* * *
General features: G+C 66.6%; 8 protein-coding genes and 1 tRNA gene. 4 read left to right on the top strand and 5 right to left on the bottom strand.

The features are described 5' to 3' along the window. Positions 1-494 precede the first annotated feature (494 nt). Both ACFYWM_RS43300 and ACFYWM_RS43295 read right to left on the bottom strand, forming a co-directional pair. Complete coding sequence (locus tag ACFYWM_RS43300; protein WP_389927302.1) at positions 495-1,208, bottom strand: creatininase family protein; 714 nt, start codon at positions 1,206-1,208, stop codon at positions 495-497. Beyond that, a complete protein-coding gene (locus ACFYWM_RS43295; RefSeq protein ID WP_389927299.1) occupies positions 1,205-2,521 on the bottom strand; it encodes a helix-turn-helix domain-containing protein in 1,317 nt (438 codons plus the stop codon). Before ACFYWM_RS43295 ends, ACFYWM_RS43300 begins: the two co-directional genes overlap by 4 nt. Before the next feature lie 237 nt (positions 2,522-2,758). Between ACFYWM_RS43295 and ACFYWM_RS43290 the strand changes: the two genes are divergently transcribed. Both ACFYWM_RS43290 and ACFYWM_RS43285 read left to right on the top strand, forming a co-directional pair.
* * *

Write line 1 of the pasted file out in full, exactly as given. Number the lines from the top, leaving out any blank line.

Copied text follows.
General features: G+C 66.6%; 8 protein-coding genes and 1 tRNA gene. 4 read left to right on the top strand and 5 right to left on the bottom strand.